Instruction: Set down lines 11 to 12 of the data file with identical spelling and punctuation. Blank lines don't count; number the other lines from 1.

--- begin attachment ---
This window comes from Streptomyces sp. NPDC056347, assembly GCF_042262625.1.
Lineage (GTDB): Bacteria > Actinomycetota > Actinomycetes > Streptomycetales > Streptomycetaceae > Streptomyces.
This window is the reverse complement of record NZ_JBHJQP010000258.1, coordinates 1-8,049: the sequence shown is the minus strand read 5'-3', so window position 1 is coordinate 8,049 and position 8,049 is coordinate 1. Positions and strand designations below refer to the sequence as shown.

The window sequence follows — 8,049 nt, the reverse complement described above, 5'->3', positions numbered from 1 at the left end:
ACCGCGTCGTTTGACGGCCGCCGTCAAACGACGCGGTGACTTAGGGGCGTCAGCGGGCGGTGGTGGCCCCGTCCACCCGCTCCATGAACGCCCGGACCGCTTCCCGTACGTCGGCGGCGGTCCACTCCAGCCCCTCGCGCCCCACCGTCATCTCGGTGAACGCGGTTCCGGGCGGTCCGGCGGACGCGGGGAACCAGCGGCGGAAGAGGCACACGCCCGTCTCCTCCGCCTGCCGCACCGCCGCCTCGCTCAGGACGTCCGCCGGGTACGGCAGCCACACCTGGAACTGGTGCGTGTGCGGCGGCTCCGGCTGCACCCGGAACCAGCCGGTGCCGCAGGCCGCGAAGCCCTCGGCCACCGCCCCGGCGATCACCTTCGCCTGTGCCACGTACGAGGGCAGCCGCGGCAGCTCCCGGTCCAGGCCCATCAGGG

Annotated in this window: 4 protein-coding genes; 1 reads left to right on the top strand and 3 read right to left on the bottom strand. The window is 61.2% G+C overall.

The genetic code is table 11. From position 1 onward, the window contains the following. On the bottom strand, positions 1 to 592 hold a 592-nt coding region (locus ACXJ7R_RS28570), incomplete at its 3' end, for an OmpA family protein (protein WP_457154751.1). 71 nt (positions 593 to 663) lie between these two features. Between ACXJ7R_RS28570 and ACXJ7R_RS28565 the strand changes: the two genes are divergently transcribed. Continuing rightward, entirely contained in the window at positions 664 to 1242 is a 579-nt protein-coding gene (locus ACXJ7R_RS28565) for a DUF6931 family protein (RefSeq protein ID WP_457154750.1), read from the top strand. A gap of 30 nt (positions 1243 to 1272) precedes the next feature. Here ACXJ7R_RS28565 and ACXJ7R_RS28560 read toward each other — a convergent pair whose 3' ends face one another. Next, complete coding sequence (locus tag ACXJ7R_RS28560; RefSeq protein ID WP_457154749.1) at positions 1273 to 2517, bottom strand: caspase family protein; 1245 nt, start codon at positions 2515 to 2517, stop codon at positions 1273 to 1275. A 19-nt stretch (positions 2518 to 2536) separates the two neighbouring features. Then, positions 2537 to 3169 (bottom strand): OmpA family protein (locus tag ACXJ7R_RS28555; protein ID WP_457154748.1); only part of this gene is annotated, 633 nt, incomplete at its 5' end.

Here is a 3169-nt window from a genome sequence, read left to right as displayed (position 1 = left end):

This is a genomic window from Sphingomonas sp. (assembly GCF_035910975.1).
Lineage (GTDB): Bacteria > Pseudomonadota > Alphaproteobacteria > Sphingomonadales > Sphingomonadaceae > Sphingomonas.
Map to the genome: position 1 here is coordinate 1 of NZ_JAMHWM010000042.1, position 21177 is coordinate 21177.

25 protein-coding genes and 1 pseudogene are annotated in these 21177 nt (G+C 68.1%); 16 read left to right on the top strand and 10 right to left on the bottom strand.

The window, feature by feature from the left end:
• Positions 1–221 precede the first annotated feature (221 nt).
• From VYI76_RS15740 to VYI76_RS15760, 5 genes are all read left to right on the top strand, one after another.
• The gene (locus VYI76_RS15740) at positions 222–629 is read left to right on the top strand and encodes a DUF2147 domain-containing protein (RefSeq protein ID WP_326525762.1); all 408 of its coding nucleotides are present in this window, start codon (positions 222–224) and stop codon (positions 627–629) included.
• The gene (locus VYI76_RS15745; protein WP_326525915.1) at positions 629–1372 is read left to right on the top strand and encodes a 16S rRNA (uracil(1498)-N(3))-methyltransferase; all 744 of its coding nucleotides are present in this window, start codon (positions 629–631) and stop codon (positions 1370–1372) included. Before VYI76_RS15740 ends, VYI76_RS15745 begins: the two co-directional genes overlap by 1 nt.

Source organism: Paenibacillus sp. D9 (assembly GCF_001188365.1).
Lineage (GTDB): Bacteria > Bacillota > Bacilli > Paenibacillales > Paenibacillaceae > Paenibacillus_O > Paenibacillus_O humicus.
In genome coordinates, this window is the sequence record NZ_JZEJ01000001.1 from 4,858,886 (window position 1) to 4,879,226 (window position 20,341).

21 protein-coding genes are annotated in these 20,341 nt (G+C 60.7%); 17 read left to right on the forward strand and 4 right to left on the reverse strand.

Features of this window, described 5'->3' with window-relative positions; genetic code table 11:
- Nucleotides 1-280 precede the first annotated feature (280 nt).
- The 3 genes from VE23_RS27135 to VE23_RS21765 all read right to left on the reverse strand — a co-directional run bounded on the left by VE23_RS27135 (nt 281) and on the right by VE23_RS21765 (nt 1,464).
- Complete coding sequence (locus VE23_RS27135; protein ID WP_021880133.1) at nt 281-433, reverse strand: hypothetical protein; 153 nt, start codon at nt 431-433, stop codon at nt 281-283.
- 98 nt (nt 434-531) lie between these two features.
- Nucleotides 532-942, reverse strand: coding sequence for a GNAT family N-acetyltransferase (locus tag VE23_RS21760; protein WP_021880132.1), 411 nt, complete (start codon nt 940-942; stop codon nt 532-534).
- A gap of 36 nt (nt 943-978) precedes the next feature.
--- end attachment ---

Map to the genome: position 1 here is coordinate 1 of NZ_JAMHWM010000042.1, position 21177 is coordinate 21177.

25 protein-coding genes and 1 pseudogene are annotated in these 21177 nt (G+C 68.1%); 16 read left to right on the top strand and 10 right to left on the bottom strand.